“Our goal is to positively change the relationship between people and animals, and one of our main focuses is on teaching children how to care for and have compassion for animals,” explained Hughes, who runs the rescue with the help of three part-time volunteers.

Presently, Saint Francis’s Sunny Side Up Farm Animal Rescue is home to three goats, seven pigs, five rabbits, numerous chickens, turkeys, geese, ducks, and cats, and 20 horses – enough that Hughes new she needed to find a solution for managing all of the information and medical records that went along with each horse.

“I was looking for something to help me organize all of the horses; it’s so hard to keep everything written on paper,” explained Hughes, who began looking in the iPhone App Store before coming across BarnManager.

Now, Hughes is able to use the software to manage the horses available for rescue, as well as her own gaited horses that are the backbone of Saint Francis’s Sunny Side Up Farm Animal Rescue’s fundraising efforts.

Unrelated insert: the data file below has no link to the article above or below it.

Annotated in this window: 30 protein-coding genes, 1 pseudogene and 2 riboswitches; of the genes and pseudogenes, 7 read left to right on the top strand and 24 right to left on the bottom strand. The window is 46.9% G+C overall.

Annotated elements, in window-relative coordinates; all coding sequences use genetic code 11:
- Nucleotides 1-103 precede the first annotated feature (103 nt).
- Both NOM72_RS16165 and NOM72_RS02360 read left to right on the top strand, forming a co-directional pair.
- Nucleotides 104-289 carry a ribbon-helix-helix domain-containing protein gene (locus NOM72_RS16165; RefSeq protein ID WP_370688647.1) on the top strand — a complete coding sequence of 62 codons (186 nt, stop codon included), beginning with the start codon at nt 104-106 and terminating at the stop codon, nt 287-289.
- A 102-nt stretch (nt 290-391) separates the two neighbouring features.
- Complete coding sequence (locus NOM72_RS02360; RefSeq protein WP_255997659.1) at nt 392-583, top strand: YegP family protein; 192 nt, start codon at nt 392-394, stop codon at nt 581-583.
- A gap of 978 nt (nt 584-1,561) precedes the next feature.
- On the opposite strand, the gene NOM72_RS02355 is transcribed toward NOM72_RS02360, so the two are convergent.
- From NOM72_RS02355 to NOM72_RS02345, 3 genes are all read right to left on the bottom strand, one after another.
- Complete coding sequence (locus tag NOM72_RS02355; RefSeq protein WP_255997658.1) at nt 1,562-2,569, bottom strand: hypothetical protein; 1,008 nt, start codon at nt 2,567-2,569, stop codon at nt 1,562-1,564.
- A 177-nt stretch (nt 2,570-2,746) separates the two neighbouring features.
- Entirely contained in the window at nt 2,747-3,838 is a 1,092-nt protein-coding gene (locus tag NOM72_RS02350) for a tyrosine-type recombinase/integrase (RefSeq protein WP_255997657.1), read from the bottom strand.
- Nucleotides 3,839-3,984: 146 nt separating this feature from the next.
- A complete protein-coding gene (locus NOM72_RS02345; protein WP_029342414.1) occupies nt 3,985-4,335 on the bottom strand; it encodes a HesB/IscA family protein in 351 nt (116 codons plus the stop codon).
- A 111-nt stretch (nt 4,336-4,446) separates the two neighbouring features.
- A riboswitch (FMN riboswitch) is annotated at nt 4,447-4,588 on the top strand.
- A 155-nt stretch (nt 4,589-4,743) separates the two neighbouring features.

“We rely on donations, and for fundraising, we have been offering trail rides out in the Withlacoochee Forest,” explained Hughes, who helps oversee up to six riders at a time on the daily trail rides through the beautiful forested landscape surrounding the rescue.

All of the funds raised through the trail rides go directly to helping the horses and the other animals being rehabilitated or available for rescue at Sunny Side Up Farm.

To learn more about supporting Saint Francis’s Sunny Side Up Farm Animal Rescue through trail rides in Lecanto, FL, visit their Facebook page here.

BarnManager is designed to be a part of your team, with the compatibility and credentials necessary to improve communication, simplify the management of horses, and get you out of the office, off the phone calls, and into the barn with the horses you care about! Click here to get a free demo and find out more!